“Escape velocity” commonly refers to the speed at which an object must travel to free itself of Earth’s gravity without propulsion. If a satellite were to reach escape velocity, it would slingshot out into space rather than continuing to orbit the Earth. This could also be a useful model to think about product development. The “gravity” is your market’s preconceived notions and expectations. People want to categorize & bucket everything they see, and new apps are no different. “What kind of app is this?”
Far from reaching an escape velocity, most products must burn tremendous fuel to break free of that gravity: sales teams, marketing campaigns, outreach & evangelism, and fielding an ever-growing influx of requests and demands. What would escape velocity even look like? A divergent vision. An idea so clearly articulated and different that it makes people squint and think, “what are they doing?”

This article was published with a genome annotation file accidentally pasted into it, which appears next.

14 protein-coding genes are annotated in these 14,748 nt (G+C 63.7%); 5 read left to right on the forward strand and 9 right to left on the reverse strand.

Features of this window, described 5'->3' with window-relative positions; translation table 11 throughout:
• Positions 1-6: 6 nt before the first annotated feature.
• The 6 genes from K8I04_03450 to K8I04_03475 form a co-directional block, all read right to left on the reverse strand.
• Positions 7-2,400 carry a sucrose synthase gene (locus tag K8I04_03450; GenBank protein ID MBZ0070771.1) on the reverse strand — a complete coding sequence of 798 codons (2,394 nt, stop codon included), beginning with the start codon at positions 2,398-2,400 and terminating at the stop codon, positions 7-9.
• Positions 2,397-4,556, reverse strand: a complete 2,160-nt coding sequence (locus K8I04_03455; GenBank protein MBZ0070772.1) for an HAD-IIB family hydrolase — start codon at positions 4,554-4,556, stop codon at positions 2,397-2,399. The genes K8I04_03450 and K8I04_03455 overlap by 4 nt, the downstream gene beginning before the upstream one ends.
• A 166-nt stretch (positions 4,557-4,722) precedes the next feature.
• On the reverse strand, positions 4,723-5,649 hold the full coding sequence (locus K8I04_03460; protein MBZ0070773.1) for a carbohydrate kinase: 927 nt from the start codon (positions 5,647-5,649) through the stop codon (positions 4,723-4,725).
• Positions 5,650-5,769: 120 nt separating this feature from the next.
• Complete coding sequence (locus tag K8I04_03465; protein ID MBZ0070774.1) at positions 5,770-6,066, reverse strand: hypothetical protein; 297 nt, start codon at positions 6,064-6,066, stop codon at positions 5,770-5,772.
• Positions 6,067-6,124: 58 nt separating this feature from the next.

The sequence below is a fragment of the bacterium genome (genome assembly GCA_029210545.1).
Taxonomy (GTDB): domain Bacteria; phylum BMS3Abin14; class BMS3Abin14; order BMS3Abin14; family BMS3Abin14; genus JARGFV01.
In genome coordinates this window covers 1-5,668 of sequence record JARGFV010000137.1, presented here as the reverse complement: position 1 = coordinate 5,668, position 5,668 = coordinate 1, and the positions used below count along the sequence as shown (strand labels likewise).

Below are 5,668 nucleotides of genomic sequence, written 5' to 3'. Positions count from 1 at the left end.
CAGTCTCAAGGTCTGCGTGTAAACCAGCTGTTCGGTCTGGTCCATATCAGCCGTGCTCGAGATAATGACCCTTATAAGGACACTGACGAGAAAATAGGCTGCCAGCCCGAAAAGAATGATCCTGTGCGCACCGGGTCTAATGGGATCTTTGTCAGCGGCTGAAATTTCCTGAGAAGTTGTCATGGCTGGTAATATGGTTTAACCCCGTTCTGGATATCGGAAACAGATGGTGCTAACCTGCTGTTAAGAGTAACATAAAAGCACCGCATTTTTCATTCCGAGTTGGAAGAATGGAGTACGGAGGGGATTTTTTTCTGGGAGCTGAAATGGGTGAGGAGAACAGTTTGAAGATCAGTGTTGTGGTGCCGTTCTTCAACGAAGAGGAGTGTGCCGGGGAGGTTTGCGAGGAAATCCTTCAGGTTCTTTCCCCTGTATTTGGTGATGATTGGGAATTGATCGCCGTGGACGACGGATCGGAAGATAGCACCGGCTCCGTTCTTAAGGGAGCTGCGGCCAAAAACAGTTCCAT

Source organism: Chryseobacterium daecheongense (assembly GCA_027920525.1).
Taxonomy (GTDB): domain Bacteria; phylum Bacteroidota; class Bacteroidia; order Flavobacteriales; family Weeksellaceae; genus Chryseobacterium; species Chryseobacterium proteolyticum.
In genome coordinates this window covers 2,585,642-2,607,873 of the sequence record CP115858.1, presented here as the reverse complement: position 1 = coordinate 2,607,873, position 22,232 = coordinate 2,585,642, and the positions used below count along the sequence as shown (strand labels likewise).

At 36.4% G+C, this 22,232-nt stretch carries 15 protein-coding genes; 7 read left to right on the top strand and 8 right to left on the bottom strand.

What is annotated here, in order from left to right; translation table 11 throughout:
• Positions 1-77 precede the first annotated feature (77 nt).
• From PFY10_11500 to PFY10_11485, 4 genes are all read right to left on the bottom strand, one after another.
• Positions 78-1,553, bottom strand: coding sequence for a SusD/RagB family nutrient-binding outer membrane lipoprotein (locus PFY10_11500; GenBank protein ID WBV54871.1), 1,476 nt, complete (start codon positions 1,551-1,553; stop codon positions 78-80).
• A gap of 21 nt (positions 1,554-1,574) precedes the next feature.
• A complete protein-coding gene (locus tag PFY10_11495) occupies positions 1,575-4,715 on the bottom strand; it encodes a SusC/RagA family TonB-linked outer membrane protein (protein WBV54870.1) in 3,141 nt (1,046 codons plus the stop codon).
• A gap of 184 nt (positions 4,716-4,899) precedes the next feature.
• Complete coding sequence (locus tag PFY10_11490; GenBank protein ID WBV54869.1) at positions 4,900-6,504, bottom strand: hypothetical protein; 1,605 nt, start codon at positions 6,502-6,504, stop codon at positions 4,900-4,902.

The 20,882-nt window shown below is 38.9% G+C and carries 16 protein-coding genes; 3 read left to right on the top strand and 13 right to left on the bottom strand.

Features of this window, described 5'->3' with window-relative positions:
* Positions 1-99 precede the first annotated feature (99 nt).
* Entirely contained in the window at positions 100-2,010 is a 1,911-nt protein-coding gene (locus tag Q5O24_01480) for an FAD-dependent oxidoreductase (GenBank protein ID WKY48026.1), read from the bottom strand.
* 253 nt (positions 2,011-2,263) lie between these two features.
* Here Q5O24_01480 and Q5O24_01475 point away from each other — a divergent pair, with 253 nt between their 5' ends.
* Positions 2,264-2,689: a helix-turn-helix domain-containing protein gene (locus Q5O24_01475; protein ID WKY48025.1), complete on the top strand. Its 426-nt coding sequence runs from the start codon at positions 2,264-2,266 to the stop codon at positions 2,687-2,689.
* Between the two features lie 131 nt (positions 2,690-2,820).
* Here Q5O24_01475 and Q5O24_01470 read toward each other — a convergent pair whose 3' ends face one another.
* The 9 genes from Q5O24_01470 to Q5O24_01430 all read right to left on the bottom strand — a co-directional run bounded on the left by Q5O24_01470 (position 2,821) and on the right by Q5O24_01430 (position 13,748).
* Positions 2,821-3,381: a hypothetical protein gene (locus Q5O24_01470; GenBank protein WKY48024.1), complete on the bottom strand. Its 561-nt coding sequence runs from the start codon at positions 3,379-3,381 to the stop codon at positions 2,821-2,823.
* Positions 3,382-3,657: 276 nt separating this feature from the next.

Products brought to market with venture capital are under enormous time constraints to “find market fit” or quickly “pivot” to a new way of “disrupting” the market. Not make money, mind you, just to acquire attention. There’s a reason phrases like “The YouTube of X” or “The Uber of Y” became cliche pitches in Silicon Valley and beyond. It’s the intense pressure to find your bucket and make it clear to everyone what bucket you belong in. This isn’t free; it’s conceptual handcuffs.
“Escape delta” is that moment of breathing room bought by people trying to figure out what exactly you’re doing. It’s not an obscured value proposition, but rather an obviously compelling one whose methodology cuts in a different direction hard enough to momentarily avoid a bucket (or, optimistically, create a new one). “Try it my way for a minute before you tell me what you think of it.” And they do.